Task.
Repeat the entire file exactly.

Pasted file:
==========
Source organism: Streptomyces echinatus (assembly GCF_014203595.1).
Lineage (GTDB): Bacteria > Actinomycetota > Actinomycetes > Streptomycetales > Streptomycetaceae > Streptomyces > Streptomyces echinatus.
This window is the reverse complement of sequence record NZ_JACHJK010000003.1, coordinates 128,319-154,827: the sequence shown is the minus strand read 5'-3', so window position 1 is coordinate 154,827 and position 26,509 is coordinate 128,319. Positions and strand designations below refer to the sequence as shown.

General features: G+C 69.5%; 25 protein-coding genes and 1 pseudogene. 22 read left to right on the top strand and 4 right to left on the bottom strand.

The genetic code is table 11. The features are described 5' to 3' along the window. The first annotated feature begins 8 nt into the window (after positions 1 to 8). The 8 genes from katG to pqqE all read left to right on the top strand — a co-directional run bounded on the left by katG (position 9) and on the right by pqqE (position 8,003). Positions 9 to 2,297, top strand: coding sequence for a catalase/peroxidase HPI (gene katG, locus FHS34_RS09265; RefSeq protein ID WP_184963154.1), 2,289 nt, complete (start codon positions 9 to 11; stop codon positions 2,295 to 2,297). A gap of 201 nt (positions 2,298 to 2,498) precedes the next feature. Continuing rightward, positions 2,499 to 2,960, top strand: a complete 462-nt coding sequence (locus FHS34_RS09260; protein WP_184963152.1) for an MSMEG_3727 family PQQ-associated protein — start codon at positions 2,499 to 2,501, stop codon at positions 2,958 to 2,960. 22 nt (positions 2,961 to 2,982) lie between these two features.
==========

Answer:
Source organism: Streptomyces echinatus (assembly GCF_014203595.1).
Lineage (GTDB): Bacteria > Actinomycetota > Actinomycetes > Streptomycetales > Streptomycetaceae > Streptomyces > Streptomyces echinatus.
This window is the reverse complement of sequence record NZ_JACHJK010000003.1, coordinates 128,319-154,827: the sequence shown is the minus strand read 5'-3', so window position 1 is coordinate 154,827 and position 26,509 is coordinate 128,319. Positions and strand designations below refer to the sequence as shown.

General features: G+C 69.5%; 25 protein-coding genes and 1 pseudogene. 22 read left to right on the top strand and 4 right to left on the bottom strand.

The genetic code is table 11. The features are described 5' to 3' along the window. The first annotated feature begins 8 nt into the window (after positions 1 to 8). The 8 genes from katG to pqqE all read left to right on the top strand — a co-directional run bounded on the left by katG (position 9) and on the right by pqqE (position 8,003). Positions 9 to 2,297, top strand: coding sequence for a catalase/peroxidase HPI (gene katG, locus FHS34_RS09265; RefSeq protein ID WP_184963154.1), 2,289 nt, complete (start codon positions 9 to 11; stop codon positions 2,295 to 2,297). A gap of 201 nt (positions 2,298 to 2,498) precedes the next feature. Continuing rightward, positions 2,499 to 2,960, top strand: a complete 462-nt coding sequence (locus FHS34_RS09260; protein WP_184963152.1) for an MSMEG_3727 family PQQ-associated protein — start codon at positions 2,499 to 2,501, stop codon at positions 2,958 to 2,960. 22 nt (positions 2,961 to 2,982) lie between these two features.